Anyway, my point is, if someone is just trying to start out with 3d software and you're not "getting it" right away, there's nothing wrong with sketching it on paper.

posted by Polysoup | on Sat, 2012-01-07 20:18

I don't think it was meant

I don't think it was meant the way you took it. I have looked at Google Sketchup and it can be a bit intimidating. I think he/she was trying to tell the person that if the drawings can be done on anything, whatever you may be comfortable with. Don't let the lack of understanding a computer program stop you from designing and making your own version.

posted by Guest (not verified) | on Sat, 2012-01-07 20:26
claydowling's picture

Contextual failure

My apologies, when I wrote that reply I ailed to properly associate it with the original message. And thanks to those of you who made it clear what I was trying to say.

I work with computers all day as a programmer, and woodworking is my escape from that world. Sketchup is actually an excellent program, and I've used it, but not taken the time to master it the way Ana has done. On those rare occasions when I need a plan, my limited drafting skills have sufficed.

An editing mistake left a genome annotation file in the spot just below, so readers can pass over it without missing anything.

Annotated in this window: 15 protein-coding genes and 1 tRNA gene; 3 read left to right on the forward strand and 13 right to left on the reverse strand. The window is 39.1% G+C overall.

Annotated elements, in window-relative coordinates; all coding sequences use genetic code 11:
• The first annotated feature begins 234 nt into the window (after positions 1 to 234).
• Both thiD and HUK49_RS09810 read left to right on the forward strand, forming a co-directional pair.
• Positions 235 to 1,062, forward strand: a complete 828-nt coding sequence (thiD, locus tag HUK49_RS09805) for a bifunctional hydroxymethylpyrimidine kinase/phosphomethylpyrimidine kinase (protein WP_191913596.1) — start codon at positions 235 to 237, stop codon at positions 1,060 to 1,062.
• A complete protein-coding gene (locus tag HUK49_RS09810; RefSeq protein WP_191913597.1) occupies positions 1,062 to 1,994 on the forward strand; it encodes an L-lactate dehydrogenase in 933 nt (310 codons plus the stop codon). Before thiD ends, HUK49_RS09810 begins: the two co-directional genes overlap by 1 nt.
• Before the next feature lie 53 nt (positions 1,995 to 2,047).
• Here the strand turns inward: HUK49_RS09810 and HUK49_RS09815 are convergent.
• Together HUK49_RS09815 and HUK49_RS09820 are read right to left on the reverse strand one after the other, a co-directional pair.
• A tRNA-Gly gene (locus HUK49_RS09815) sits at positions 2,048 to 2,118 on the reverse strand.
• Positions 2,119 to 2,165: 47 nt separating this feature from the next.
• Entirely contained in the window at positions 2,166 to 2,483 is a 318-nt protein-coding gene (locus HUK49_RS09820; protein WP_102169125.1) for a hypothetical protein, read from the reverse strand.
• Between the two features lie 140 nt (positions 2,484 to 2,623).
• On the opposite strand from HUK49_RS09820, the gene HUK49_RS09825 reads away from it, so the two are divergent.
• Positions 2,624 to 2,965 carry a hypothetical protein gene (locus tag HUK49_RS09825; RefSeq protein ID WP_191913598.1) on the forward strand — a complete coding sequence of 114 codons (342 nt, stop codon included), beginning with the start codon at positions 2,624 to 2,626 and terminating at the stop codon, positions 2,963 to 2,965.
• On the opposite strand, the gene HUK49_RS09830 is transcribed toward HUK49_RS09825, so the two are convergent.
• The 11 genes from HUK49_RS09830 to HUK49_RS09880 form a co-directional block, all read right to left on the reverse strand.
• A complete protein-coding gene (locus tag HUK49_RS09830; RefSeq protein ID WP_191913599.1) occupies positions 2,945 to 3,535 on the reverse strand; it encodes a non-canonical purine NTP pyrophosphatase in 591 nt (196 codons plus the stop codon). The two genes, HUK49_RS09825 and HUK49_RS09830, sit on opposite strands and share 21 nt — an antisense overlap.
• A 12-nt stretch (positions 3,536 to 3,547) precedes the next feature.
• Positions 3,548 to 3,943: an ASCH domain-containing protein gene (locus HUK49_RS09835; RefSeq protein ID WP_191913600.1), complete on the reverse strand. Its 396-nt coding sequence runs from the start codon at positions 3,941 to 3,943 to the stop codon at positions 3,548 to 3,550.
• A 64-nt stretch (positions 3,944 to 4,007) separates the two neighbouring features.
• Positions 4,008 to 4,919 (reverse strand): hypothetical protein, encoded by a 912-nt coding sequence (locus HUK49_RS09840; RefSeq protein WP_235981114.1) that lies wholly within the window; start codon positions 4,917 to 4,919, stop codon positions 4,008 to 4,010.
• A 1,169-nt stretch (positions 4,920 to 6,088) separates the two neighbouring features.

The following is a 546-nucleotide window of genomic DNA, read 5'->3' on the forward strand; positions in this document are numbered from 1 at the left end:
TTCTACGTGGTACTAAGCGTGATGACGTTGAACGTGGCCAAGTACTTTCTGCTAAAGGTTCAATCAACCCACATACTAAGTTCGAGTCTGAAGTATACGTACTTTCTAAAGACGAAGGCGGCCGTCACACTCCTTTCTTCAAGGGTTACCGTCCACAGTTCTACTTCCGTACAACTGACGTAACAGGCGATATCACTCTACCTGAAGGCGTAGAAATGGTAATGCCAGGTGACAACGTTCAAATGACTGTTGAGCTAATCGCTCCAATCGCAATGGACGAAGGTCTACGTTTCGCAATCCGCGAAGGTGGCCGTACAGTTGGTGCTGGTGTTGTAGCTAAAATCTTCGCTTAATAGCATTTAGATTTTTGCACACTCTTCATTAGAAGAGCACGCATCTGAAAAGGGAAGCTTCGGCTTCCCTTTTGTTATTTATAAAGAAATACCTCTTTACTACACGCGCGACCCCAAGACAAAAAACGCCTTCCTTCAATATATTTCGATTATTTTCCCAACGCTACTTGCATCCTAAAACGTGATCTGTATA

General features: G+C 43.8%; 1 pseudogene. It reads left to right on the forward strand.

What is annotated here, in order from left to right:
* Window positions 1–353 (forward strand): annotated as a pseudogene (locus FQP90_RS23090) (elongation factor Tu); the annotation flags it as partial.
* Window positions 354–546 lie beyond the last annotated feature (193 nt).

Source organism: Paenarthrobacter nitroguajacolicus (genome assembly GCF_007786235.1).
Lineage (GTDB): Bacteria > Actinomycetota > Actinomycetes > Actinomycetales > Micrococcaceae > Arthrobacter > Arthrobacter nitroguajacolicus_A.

Honestly, I try to use numerical measurements as little as possible, because converting a measurement to a number introduced inaccuracy. I recently built a desk with two drawers using my tape measure or a ruler only five times, and I really should have limited it to three, because numerical measurements for drawer parts invites disaster (I was lucky). I will someday build one of these desks without any numerical measurements.

posted by claydowling | on Sun, 2012-01-08 10:20

Kreg Jig plans around here somewhere..

Good Work Ana!

There are Kreg Jig cabinet plans floating around on their website somewhere. I have a PDF that gives a detailed walk-through on uppers and lowers, but I can't find the URL anywhere...

As for cutting plywood straight, you could always make use of a board clamped down as an edge guide for a circular saw. Might be a better option then wrestling with it on a table saw.

posted by Guest (not verified) | on Thu, 2012-01-05 09:38

I never found the book on

I never found the book on their website but I emailed them and they replied with the book attached as a PDF. It is called "Basic Cabinetmaking" by Mark Duginske.